IMG_20170731_164300I remember that during my trip to Moscow several years ago the thing I was the most impressed with were the sculptures and the same can be said for Krasnoyarsk, although the wooden houses are a close second here. In particular there is one sculpture that really set my imagination on fire. Called the ‘Rivers of Siberia’ it portrays the main river, Enisei (Енисей), which flows through the city. Enisei is portrayed as a huge, muscular man behind whom is Angara (Ангара), another (female) river. In legend there is a tragic love story between Enisei and Angara. On both sides of the sculpture stand six more rivers, each portrayed IMG_20170731_150535as gorgeous, ethereal Siberian women, which flow into Enisei. It’s a wonderful piece that, even though the water feature wasn’t working, set my mind racing. What’s better is that you can turn around and see Enisei right there in front of you, in all his glory. And he is glorious. A massive body of water which flows right through the city, big enough to house a few small islands, one of which has become a popular meeting place for families and young people. Here, at this time of year, people meet to skate, bike and walk among the comically tame wild gophers. It’s not technically a huge city park, but that is what it felt like.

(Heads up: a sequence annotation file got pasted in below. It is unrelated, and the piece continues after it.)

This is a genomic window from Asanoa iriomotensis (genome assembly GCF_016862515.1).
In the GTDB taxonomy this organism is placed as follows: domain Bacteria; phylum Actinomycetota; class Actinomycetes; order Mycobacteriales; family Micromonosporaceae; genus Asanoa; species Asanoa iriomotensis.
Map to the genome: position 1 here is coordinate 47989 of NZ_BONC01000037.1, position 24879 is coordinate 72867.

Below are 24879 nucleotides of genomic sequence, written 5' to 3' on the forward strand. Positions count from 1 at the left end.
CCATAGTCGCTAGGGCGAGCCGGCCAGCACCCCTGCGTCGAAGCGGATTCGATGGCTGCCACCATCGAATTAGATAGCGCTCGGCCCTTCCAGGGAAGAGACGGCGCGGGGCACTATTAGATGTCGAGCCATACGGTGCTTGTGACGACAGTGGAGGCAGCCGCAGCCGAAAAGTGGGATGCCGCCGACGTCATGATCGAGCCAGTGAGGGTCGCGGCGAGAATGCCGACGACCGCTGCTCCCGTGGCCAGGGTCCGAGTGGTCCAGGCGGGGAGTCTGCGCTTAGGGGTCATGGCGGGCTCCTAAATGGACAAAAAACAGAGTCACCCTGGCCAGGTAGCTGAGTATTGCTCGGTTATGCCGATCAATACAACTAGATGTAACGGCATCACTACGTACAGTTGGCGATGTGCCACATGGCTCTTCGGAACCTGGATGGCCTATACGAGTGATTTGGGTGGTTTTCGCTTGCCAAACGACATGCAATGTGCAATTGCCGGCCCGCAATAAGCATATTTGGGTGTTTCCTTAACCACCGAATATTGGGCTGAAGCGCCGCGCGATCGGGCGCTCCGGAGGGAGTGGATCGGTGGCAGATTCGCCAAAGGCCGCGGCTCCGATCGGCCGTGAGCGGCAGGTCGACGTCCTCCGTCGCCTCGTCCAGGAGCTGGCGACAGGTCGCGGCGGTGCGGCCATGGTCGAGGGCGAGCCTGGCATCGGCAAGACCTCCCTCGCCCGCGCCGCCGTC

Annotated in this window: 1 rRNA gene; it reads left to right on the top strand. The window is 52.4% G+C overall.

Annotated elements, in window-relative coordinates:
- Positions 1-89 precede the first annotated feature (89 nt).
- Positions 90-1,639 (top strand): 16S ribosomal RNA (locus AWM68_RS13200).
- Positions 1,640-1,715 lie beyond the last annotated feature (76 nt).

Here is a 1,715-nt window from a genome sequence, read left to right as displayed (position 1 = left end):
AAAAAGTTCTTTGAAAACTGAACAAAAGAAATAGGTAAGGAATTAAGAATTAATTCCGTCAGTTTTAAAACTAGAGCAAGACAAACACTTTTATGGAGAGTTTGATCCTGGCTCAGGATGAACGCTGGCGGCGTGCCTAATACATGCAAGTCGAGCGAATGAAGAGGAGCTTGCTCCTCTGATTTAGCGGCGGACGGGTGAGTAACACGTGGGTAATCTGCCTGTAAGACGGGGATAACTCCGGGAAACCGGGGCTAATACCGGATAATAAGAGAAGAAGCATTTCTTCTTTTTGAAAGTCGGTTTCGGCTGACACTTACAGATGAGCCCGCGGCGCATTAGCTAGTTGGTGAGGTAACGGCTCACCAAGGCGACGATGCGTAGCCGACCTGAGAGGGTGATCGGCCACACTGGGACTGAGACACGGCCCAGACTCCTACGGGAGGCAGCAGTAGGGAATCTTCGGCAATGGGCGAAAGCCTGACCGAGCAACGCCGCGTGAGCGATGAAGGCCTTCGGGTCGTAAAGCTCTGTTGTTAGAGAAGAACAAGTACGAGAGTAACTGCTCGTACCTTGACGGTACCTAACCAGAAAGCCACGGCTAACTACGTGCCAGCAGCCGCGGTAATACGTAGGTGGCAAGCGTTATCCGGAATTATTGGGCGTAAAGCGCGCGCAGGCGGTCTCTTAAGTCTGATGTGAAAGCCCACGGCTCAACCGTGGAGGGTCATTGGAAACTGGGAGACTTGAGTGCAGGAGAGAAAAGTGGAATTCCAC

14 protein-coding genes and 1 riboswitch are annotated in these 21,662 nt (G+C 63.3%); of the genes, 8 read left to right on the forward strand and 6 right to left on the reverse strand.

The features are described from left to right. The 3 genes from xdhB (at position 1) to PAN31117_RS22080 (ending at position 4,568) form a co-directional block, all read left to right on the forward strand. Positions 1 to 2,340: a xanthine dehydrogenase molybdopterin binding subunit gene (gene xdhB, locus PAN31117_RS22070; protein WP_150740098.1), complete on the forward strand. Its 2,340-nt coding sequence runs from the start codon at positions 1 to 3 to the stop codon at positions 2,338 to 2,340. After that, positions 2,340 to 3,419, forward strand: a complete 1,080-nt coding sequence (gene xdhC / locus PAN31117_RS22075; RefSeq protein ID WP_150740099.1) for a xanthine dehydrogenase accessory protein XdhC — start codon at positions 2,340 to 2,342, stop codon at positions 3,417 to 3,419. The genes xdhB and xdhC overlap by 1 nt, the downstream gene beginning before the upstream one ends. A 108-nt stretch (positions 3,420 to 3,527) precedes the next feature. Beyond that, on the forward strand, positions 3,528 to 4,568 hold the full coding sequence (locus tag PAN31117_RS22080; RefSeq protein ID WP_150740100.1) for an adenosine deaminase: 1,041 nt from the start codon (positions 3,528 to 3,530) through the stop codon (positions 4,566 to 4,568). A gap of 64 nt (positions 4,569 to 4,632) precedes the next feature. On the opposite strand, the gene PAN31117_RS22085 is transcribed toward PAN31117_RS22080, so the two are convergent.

In one place on the island there is a grand tree with an overhanging branch. Hanging from the branch is a sign that reads Лукоморье (Lukomorye: Blue Bay). It refers to the name of a fictional land in Russian folklore which Pushkin used in one of his fairytales. This tree is referencing a particular passage from his poem Ruslan and Ludmila.

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There’s a green oak-tree by the shores
Of the blue bay; on a gold chain,
The cat, learned in the fable stories,
Walks round the tree in ceaseless strain: